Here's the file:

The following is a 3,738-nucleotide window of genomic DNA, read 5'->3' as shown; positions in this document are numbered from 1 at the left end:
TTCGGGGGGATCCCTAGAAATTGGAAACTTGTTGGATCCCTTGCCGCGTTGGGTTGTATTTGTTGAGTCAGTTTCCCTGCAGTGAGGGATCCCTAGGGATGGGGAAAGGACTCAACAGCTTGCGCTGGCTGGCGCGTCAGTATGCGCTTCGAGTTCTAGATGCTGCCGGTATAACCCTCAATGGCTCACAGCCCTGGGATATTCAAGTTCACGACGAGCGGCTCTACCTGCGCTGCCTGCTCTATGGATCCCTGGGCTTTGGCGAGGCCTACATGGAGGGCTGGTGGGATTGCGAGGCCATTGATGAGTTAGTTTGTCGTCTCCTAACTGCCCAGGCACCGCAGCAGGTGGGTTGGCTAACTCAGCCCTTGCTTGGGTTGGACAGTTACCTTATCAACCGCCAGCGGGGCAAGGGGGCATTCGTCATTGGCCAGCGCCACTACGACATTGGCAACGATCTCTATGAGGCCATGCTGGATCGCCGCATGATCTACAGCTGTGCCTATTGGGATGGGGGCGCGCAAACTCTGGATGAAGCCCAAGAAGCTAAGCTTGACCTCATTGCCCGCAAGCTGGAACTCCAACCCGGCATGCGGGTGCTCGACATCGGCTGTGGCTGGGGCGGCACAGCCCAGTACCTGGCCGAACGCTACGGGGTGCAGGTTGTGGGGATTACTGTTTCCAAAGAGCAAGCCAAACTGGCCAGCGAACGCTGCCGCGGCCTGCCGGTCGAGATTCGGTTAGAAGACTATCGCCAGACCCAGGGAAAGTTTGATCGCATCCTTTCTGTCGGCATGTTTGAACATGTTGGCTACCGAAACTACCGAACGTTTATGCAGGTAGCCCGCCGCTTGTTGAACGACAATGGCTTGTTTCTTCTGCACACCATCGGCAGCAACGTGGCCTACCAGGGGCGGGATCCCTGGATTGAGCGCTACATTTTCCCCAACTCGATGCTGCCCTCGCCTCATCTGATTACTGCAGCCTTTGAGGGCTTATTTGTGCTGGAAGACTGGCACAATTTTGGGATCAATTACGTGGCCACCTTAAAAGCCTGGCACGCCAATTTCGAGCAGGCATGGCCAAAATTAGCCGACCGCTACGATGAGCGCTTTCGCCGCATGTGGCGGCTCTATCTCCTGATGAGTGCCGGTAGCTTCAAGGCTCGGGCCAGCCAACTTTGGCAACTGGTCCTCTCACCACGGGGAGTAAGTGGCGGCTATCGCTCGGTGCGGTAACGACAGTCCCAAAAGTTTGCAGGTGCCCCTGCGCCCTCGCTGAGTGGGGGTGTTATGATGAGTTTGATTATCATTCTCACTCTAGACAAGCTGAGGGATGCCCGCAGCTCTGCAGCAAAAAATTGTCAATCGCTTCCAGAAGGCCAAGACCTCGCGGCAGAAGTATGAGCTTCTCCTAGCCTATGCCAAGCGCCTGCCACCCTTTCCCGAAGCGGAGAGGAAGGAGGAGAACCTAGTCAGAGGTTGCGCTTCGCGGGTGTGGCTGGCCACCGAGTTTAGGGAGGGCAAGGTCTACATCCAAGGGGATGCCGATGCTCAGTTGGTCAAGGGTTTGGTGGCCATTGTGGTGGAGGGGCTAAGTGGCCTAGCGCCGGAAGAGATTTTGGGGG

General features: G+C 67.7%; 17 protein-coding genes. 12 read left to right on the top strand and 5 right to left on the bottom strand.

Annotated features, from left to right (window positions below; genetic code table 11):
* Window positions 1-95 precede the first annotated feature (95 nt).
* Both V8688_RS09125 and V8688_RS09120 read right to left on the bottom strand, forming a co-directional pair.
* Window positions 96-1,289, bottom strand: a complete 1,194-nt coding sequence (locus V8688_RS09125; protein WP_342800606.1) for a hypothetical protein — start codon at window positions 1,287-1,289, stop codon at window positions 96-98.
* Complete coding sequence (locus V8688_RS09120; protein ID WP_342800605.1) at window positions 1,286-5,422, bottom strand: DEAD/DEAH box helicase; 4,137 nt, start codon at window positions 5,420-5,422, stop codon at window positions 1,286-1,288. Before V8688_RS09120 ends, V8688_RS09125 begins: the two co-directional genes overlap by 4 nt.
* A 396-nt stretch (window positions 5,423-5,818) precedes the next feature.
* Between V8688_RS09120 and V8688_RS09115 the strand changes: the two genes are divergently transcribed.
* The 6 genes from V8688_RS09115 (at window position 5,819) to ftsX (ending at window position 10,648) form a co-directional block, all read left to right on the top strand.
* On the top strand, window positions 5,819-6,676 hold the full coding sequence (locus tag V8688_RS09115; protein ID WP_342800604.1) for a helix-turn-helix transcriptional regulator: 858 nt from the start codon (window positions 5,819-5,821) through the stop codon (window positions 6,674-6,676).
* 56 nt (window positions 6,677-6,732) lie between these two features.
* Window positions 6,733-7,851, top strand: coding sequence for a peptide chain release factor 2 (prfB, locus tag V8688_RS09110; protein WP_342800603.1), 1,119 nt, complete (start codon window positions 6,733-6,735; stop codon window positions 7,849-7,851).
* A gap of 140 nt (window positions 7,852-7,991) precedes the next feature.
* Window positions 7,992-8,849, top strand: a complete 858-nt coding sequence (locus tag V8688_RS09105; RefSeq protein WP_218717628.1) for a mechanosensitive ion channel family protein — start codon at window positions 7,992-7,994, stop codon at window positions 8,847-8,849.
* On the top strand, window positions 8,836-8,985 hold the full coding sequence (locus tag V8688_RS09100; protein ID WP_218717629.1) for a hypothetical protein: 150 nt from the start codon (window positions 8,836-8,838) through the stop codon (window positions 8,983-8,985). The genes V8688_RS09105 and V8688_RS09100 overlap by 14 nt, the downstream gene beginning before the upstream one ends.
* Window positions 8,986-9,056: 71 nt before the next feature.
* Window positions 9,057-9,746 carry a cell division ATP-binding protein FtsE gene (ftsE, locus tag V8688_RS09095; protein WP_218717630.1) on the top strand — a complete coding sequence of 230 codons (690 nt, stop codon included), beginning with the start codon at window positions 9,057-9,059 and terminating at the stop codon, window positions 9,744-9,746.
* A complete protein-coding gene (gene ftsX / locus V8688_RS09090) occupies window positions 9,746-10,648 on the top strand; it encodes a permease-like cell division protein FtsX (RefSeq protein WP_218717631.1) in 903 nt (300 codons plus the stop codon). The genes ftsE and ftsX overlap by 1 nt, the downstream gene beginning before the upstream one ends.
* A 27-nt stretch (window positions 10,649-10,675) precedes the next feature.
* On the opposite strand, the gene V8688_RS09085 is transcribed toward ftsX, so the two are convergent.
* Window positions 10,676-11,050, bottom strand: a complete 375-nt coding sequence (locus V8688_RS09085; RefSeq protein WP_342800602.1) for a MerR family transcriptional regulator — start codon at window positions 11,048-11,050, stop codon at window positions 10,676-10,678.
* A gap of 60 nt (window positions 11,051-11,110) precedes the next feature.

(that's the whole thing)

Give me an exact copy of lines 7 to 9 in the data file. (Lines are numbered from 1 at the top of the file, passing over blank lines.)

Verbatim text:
* Window positions 96-1,289, bottom strand: a complete 1,194-nt coding sequence (locus V8688_RS09125; protein WP_342800606.1) for a hypothetical protein — start codon at window positions 1,287-1,289, stop codon at window positions 96-98.
* Complete coding sequence (locus V8688_RS09120; protein ID WP_342800605.1) at window positions 1,286-5,422, bottom strand: DEAD/DEAH box helicase; 4,137 nt, start codon at window positions 5,420-5,422, stop codon at window positions 1,286-1,288. Before V8688_RS09120 ends, V8688_RS09125 begins: the two co-directional genes overlap by 4 nt.
* A 396-nt stretch (window positions 5,423-5,818) precedes the next feature.